“An ‘A’ safety grade is an elite designation that your community should be proud of,” said Leah Binder, president and CEO of The Leapfrog Group. “The past year has been extraordinarily difficult for hospitals, but St. Mary’s Sacred Heart Hospital shows us it is possible to keep a laser focus on patients and their safety, no matter what it takes.”


Developed under the guidance of a national Expert Panel, the Leapfrog Hospital Safety Grade uses up to 27 measures of publicly available hospital safety data to assign grades to more than 2,700 U.S. acute-care hospitals twice per year. The Hospital Safety Grade’s methodology is peer-reviewed and fully transparent, and the results are free to the public.


To see Sacred Heart Hospital’s full grade details and access patient tips for staying safe in the hospital, visit and follow The Leapfrog Group on Twitter and Facebook.



About The Leapfrog Group

Founded in 2000 by large employers and other purchasers, The Leapfrog Group is a national nonprofit organization driving a movement for giant leaps forward in the quality and safety of American health care. The flagship Leapfrog Hospital Survey and new Leapfrog Ambulatory Surgery Center (ASC) Survey collect and transparently report hospital and ASC performance, empowering purchasers to find the highest-value care and giving consumers the lifesaving information, they need to make informed decisions. The Leapfrog Hospital Safety Grade, Leapfrog’s other main initiative, assigns letter grades to hospitals based on their record of patient safety, helping consumers protect themselves and their families from errors, injuries, accidents and infections.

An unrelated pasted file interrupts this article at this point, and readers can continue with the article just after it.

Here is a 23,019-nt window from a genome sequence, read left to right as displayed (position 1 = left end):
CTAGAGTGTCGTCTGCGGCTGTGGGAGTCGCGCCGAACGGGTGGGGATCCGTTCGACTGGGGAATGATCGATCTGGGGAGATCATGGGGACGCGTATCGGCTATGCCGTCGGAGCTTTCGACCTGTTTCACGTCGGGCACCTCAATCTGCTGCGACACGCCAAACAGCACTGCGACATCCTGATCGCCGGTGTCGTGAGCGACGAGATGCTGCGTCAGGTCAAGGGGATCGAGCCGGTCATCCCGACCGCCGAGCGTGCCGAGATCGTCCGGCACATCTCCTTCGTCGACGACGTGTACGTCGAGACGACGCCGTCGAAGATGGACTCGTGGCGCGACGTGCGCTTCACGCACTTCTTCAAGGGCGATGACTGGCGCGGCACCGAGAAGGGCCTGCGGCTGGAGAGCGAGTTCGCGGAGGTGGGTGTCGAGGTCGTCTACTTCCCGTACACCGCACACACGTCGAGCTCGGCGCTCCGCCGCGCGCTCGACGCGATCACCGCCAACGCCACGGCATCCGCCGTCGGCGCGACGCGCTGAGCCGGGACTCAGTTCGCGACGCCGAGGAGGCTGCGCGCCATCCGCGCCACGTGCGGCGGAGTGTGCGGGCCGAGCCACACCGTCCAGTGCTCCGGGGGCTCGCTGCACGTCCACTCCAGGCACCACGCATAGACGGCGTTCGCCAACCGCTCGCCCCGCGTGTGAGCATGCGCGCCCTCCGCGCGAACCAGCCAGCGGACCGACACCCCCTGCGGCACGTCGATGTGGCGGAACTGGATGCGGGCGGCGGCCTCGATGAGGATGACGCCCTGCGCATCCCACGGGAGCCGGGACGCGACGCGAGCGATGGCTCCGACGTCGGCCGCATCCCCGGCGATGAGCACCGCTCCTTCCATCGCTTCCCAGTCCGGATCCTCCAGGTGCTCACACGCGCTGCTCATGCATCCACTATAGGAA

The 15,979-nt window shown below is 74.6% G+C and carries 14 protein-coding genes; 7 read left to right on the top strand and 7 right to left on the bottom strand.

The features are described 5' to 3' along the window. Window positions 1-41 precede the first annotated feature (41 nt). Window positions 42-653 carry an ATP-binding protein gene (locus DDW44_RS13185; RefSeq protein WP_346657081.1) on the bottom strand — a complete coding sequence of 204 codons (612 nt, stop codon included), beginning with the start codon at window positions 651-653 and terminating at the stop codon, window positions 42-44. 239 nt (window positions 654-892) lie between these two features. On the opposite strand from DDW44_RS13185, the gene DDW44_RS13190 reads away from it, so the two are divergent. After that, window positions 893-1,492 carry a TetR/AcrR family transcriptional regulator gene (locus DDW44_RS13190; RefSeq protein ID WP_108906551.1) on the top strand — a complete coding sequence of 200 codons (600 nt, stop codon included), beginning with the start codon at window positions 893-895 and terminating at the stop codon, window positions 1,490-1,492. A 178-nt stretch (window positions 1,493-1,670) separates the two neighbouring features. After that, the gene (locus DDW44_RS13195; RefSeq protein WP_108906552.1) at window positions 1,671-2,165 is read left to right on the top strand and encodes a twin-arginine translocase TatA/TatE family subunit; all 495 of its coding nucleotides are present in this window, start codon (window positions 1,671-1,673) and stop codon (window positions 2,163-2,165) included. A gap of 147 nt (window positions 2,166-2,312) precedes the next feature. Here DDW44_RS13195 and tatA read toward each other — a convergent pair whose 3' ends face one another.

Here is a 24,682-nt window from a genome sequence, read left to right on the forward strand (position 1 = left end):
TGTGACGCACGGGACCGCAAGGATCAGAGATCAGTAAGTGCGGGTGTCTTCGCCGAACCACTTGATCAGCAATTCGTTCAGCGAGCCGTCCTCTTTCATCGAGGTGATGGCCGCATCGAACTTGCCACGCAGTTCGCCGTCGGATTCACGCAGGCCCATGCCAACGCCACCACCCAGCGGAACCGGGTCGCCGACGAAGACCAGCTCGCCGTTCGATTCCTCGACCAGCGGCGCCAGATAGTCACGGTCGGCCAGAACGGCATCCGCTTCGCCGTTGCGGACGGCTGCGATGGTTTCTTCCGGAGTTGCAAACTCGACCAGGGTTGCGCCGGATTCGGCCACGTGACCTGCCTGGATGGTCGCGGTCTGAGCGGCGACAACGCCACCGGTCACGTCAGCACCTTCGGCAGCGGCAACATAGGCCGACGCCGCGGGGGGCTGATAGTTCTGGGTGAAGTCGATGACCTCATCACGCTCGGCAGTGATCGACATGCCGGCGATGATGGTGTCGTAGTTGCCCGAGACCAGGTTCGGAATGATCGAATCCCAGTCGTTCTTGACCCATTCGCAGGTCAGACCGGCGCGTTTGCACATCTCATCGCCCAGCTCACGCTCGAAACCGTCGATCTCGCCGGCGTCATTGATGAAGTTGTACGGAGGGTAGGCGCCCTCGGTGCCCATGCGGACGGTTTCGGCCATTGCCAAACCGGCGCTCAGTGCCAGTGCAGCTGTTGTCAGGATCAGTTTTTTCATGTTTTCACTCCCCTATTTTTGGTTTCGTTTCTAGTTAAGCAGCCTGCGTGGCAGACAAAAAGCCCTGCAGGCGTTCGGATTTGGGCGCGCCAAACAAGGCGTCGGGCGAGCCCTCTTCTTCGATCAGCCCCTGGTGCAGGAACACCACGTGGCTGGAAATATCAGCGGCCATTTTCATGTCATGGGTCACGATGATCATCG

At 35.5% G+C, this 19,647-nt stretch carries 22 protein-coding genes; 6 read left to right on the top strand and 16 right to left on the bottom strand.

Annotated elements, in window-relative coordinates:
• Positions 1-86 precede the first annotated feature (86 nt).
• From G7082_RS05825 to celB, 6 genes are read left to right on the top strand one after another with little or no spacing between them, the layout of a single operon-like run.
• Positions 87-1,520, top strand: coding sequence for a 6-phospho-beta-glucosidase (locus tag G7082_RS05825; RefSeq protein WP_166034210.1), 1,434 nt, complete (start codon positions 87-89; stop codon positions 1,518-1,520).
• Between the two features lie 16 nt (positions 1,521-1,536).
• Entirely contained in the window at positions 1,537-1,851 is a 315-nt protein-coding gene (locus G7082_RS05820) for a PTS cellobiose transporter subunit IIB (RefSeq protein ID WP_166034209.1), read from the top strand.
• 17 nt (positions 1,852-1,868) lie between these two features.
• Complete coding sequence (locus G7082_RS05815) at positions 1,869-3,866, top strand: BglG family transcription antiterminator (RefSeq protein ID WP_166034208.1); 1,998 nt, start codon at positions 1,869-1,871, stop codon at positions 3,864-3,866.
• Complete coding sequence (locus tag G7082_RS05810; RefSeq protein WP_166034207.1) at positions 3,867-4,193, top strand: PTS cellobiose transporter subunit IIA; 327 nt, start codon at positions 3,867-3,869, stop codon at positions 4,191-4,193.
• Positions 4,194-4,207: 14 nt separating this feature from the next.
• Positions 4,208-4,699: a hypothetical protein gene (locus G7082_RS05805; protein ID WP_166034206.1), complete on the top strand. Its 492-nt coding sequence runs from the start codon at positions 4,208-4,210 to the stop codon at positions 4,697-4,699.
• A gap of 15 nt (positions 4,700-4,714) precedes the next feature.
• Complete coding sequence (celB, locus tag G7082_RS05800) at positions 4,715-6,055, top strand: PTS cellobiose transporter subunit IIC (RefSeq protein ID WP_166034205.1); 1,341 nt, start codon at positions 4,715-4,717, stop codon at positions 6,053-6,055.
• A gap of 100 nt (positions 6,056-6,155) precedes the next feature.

About St. Mary’s Sacred Heart Hospital

St. Mary’s Sacred Heart Hospital is a not-for-profit community hospital serving the greater Franklin County area. Located in Lavonia, Ga., just off I-85, Sacred Heart is part of St. Mary’s Health Care System, a member of Trinity Health. It is accredited by The Joint Commission and guided by the Mission of Trinity Health to be a compassionate and transforming healing presence within the community. Sacred Heart Hospital provides emergency care, inpatient care, critical care, surgical services, a mother/baby unit, numerous outpatient services and a wellness center. St. Mary’s Sacred Heart Hospital is designated by the State of Georgia as a Remote Treatment Stroke Center.